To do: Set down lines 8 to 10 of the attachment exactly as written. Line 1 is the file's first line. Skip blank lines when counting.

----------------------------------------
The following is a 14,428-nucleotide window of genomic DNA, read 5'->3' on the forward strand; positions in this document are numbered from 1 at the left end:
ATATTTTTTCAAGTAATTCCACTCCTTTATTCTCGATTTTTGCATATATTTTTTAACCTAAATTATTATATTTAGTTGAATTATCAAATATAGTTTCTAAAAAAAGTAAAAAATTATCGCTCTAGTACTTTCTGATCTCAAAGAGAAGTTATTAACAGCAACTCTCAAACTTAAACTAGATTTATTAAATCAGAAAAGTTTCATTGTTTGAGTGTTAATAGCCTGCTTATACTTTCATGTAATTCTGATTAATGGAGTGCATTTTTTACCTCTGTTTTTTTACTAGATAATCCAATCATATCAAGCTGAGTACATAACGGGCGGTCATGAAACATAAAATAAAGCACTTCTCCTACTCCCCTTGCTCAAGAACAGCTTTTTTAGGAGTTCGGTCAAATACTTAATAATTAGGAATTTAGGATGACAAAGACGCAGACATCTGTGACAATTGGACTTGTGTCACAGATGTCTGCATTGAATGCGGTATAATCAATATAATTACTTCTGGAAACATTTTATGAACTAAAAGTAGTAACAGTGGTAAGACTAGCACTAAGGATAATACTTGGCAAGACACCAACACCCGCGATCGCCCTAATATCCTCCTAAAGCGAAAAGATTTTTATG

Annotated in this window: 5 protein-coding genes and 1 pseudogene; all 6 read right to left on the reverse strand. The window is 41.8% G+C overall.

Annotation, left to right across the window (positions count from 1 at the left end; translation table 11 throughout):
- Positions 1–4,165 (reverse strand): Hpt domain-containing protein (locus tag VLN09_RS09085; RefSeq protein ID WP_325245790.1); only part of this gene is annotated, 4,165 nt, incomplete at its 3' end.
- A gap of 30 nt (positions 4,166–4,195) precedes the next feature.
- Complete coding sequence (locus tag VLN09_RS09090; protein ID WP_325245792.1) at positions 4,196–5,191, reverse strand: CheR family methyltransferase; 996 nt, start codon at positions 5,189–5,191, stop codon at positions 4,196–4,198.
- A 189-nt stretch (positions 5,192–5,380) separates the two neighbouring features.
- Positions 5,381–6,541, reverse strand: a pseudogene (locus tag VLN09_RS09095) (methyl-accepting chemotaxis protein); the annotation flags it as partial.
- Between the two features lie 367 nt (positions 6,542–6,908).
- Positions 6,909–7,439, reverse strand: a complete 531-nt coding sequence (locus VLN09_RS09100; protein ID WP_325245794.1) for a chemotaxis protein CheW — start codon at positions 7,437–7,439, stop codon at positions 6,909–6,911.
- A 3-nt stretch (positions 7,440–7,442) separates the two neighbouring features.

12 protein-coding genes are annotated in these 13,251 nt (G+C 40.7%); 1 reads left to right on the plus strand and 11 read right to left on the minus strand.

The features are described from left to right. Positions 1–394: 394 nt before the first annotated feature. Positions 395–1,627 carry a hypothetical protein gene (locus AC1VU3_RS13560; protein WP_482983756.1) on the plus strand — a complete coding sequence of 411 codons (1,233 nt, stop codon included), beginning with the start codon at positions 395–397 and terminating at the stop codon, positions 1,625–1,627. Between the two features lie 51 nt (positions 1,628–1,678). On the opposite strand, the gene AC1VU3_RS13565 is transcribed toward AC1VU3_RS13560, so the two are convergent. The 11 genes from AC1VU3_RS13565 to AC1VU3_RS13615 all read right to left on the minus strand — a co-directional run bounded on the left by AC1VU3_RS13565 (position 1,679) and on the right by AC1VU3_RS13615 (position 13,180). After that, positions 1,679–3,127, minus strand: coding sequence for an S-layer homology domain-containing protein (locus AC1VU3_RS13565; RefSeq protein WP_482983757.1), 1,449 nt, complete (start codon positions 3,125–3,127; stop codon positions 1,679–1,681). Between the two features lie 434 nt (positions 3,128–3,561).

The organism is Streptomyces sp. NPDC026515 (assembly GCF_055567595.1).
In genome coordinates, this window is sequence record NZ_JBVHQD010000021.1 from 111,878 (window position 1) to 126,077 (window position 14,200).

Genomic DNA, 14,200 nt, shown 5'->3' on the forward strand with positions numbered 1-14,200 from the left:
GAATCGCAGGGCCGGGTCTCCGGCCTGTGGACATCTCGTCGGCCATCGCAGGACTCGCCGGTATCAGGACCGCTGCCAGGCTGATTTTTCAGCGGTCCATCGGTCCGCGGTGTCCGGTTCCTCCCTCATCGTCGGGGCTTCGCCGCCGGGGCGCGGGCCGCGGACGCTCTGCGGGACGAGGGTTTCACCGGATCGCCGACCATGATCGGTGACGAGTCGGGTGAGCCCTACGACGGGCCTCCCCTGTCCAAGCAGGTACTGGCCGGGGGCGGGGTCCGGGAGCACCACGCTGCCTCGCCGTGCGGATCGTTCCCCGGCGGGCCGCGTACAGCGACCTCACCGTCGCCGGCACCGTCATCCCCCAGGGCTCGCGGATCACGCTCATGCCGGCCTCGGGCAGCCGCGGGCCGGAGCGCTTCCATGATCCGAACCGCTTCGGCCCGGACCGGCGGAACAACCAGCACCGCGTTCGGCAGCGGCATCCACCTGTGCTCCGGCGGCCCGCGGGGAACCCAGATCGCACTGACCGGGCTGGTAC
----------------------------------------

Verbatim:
- A 189-nt stretch (positions 5,192–5,380) separates the two neighbouring features.
- Positions 5,381–6,541, reverse strand: a pseudogene (locus tag VLN09_RS09095) (methyl-accepting chemotaxis protein); the annotation flags it as partial.
- Between the two features lie 367 nt (positions 6,542–6,908).